Boxing’s key figures must band together to ditch the sport’s “useless” sanctioning bodies, according to The Athletic boxing writer Mike Coppinger.
Coppinger believes the sport being mired in politics due to the sheer number of organisations and belts available is one of the biggest issues facing it right now, and that journalists need to speak out about it.
The narrative has come squarely into focus yet again with the complex mandatory obligations facing heavyweight champions Tyson Fury and Anthony Joshua threatening to complicate or even scupper a blockbusting unification showdown between the pair.
Coppinger told IFL TV: “These sanctioning organisations are useless for the sport, they’re only in it to make money and they’re gonna go with the biggest fight possible, I don’t see them standing in the way of Fury/Joshua, I’m confident they will just get out of the way.
“The sooner promoters and networks can shed themselves of these sanctioning organisations, the better off they’ll be. Imagine having some guy in Mexico or some guy in South America telling you what fights you can and cannot do. Or some guy in the U.S, you know it doesn’t matter where the guy is. It’s just crazy.
“Could you imagine a guy telling (UFC president) Dana White what fights he is and isn’t gonna do? And then say ‘oh by the way, not only am I gonna tell you what fights you can and cannot do, but I wanna take a couple of hundred thousand dollars for the rights for you to do your own fight’. It’s ludicrous.”
Coppinger says in theory the solution to an issue which seems to have been around for ever is pretty simple, but activating it requires the key figures in the sport all being on the same page to end it once and for all.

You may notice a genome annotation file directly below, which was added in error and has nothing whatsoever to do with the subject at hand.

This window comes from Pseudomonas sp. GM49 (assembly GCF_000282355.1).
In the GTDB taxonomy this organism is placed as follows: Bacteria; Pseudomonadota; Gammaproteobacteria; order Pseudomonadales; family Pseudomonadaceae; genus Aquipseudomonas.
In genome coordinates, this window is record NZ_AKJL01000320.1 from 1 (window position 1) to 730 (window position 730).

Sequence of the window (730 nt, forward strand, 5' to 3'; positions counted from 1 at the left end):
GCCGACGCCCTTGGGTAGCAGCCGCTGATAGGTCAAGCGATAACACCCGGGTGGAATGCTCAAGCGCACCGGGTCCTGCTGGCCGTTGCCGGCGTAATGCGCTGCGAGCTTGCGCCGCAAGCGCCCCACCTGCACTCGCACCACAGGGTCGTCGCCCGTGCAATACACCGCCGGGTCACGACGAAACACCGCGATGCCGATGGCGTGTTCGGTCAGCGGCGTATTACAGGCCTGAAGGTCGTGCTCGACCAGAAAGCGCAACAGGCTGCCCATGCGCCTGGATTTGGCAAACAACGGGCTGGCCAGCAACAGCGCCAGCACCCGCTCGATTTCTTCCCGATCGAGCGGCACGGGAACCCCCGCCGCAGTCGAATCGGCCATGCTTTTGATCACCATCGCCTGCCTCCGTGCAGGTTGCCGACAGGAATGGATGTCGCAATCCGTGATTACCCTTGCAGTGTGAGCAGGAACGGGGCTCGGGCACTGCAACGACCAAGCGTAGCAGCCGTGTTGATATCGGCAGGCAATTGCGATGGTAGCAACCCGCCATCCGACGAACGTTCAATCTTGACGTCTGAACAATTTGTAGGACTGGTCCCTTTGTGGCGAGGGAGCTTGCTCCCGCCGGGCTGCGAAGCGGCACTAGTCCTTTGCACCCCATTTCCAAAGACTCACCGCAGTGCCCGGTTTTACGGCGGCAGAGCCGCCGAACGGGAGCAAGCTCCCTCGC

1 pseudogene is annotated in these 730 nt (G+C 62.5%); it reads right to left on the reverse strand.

“I think it’s quite simple – you all have to say ‘we’re not gonna recognise these sanctioning organisations any more, we’re gonna band together and we’ll have one title per weight class’. Maybe you do it like college football in the U.S, where you have the writers voting for the rankings. Or the ATP works globally for tennis.
“But the system now is completely broken, it’s confusing for fans, it gets in the way of fighters making the best fights and you’re paying people for nothing – it’s crazy for how much money there is, when fighters and promoters are fighting tooth and nail to make top dollar, you’re just pissing money away to these guys, these sanctioning organisations.
“If you’re not gonna band together and make one, I think what they should do is do the UFC model – maybe you have the PBC titles, maybe you have the Top Rank titles, I think it’s a better solution than what we have right now.”
Fury vs Joshua of course is the biggest story in boxing right now, and while a financial structure being agreed is good news, Coppinger believes there are many complicated issues still to be dealt with.
“I think they’re trying to drum up interest now and that’s always good. Is it risky to sign anything? Yes, but they didn’t get that far, the deal is far from being finalised. Like you said, it’s a basic financial split agreement.
“There’s a lot of work that needs to be done – obviously they both need to win their fights (Fury against Deontay Wilder, Joshua against Kubrat Pulev) like you said, but also the broadcast rights are gonna be complicated, especially in the U.S. Fury is tied to ESPN, Joshua has a first and last (matching agreement) with DAZN. DAZN’s not even in the pay-per-view business right now, these are not easy things.
“But it’s exciting for us as fight fans that we have the potential and the possibility of the biggest fight by far in boxing – because I think Fury is starting to get to that global star level.
“Fury is the one who has the outsized personality, he had the big knockout victory fight on ESPN pay-per-view with ESPN social media sharing it over and over to millions. I don’t think there’s any question that Fury is more well known than Joshua in the U.S.”